BY JOANNA C. VALENTE
“It Doesn’t Feel Like a Time to Write,” a poem by Danez Smith at Buzzfeed:
"i got a fear of being black in public
& white folks are raised to fear of me.
niggagoraphobia has taken over the nation
& i’ve never been more afraid
of a white man’s temper.
in my dreams all the black folks
turn to ants & America is a toddler
stomping us out – she’s so damn scared
& we can’t get away."
Jericho Brown’s poem “Bullet Points” at Buzzfeed:
“I will not shoot myself
In the head, and I will not shoot myself
In the back, and I will not hang myself
With a trashbag, and if I do
I promise you, I will not do it
In a police car while handcuffed
Or in the jail cell of a town
I only know the name of
Because I have to drive through it
To get home.”
Christopher Soto as Brooklyn Poet of the Week starting 7/11/16 at Brooklyn Poets:
"It’s hard to find community sometimes, when you’re queer and brown and radical. In New York, I have found a lot of people who care about me. It feels very special to love and be loved."
See the best witchy style from New York's 5th annual WitchsFest at Broadly:
"The fifth annual WitchsFest, "a Pagan street faire" fundraiser for the New York City Wiccan Family Temple, took over Astor Place in the East Village on Saturday. Swarmed by a diverse and peaceful group of witches, the block party boasted free workshops, blessings, and rituals to ring in the summer season, as well as several small pop-up shops offering everything from healing crystals, incense, magic veils, tarot card readings, and goddess-themed coloring books."
Umm, yes. There's erotic astrology, thanks to The Hood Witch:
"Venus and Mars, the cosmic lovers of Roman mythology, rule seduction and sexual conquest, respectively. When these point of your birth chart are activated, whether by an event or another person, it can spark deep, magnetic attractions. These types of encounters happen more often than you might think -- you just have to look for them -- but luckily, you don’t have to wait for fate to step in."
Should you write toward trends? Elisa Gabbert explores this on Electric Literature:
"Given how long it takes to write a book, find a publisher, and then see it into production — generally a number of years, even just in the latter stages — it is not realistic to attempt to be “on trend” during the writing process. Trends move fast, and writing, editing, and publishing do not. For all you know, by the time your story collection and novel are finished and published, magical realism will be all the rage."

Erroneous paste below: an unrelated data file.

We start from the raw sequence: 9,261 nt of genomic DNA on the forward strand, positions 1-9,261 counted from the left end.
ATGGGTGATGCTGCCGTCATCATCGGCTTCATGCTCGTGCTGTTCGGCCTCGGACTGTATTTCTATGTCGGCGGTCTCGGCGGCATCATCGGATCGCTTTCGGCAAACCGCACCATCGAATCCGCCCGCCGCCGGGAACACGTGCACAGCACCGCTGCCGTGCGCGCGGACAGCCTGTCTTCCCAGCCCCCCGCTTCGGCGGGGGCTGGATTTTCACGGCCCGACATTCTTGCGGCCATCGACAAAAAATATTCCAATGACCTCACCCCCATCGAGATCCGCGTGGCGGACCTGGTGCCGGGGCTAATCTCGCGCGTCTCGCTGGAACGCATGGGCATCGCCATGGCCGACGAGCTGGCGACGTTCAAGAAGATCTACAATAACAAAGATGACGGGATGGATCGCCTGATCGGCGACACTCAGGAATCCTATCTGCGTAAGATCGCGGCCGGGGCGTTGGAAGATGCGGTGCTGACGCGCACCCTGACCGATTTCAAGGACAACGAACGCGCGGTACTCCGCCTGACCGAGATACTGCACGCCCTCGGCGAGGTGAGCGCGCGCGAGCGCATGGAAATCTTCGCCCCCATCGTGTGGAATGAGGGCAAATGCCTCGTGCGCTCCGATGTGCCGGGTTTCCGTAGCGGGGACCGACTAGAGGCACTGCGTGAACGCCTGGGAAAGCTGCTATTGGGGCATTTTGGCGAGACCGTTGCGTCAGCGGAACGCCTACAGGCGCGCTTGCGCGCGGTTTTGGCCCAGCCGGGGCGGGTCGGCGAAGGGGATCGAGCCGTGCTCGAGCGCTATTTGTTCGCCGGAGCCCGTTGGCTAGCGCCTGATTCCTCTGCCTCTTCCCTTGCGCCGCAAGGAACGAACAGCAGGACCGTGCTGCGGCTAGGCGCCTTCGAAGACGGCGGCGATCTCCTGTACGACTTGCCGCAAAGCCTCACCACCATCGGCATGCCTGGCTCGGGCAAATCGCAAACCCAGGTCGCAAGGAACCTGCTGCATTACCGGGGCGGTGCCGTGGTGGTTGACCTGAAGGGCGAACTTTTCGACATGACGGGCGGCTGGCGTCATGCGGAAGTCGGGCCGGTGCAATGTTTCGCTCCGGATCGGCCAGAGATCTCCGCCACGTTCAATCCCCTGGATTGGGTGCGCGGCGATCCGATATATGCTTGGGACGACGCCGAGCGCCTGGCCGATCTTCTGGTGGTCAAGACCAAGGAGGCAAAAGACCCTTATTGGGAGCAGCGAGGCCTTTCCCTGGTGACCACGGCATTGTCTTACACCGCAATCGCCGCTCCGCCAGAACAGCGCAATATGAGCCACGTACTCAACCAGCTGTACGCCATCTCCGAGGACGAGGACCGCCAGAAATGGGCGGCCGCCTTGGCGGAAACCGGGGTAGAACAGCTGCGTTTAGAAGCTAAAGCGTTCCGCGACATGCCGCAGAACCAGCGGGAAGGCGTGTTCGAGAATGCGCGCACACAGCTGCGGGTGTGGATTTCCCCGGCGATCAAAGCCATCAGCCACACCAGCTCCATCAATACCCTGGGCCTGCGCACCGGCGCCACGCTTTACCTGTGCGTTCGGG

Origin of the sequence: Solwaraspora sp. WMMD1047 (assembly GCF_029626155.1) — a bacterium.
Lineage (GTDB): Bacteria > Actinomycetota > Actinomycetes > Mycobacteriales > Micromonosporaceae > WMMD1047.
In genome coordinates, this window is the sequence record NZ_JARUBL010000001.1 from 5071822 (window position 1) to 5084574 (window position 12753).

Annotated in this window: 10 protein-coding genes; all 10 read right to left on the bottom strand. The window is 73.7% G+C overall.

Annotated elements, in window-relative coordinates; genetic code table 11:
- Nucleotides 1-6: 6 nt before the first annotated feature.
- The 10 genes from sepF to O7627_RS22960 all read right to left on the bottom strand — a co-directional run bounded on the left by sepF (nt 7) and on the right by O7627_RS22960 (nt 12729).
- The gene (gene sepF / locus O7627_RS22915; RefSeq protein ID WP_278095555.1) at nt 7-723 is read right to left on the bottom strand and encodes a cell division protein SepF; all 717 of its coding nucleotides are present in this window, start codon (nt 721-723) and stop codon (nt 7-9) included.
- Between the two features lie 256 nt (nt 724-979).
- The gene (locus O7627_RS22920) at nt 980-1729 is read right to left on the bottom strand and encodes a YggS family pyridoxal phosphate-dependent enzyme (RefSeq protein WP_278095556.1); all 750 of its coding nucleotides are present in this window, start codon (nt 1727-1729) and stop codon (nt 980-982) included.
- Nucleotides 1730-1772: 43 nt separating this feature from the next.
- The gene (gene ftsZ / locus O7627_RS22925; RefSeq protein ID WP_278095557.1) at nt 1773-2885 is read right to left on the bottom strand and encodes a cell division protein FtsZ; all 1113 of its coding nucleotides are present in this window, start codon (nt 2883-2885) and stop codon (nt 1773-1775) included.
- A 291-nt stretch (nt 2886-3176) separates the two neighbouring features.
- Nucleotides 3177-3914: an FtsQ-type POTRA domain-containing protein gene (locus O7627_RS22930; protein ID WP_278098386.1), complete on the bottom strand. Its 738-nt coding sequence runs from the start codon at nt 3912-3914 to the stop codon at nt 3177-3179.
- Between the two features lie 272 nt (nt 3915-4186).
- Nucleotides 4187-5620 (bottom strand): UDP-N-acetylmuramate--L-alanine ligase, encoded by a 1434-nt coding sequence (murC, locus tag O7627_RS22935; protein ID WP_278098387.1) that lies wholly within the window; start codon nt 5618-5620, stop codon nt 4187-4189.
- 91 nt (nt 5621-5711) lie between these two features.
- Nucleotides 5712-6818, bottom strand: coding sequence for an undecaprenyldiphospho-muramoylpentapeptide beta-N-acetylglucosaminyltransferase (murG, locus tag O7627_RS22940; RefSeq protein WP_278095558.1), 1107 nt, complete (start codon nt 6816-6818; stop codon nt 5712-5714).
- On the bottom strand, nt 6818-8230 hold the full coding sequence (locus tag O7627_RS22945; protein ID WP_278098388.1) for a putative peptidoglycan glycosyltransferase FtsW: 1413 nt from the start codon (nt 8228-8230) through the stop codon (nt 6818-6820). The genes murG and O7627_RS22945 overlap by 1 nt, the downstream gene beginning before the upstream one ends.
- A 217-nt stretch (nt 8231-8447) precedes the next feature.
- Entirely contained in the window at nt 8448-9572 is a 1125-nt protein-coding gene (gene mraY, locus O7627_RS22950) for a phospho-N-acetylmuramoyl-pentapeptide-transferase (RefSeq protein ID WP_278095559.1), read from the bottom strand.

Sebastian Castillo on the private poetics of memories and lies on Electric Literature:
"I had my tarot cards read the other day. A friend read them for me. I don’t really believe in those kinds of things, but I was excited nonetheless. Believing in the future is embarrassing enough — I might as well listen to the cards. My last card, the card that’s supposed to tell you what’s to come in the next few months, was the five of swords. It doesn’t bode well. My friend told me that it usually means conflict and isolation — hurting people, pushing them away. It signifies difficult things from your past coming back to affect your future. If it sounds like it could mean anything, I think it’s because it does."
Wren Awry on food and writing on Entropy:
"When I’m writing, I’m usually drinking ice-water and crunching on the ice. I’m pretty addicted to ice—I must go through at least three trays a day. It’s probably my favorite snack, which is a little weird, since it’s just frozen water. I’ve accumulated a lot of mostly-useless knowledge about ice cubes over the years: how different cube shapes crunch, how long to leave them in the water for the best ice-chewing texture."
Joanna C. Valente is a human who lives in Brooklyn, New York. She is the author of Sirs & Madams (Aldrich Press, 2014), The Gods Are Dead (Deadly Chaps Press, 2015), Marys of the Sea (forthcoming 2016, ELJ Publications) & Xenos (forthcoming 2017, Agape Editions). She received her MFA in writing at Sarah Lawrence College. She is also the founder of Yes, Poetry, as well as the managing editor for Luna Luna Magazine. Some of her writing has appeared in Prelude, The Atlas Review, The Huffington Post, Columbia Journal, and elsewhere. She has lead workshops at Brooklyn Poets.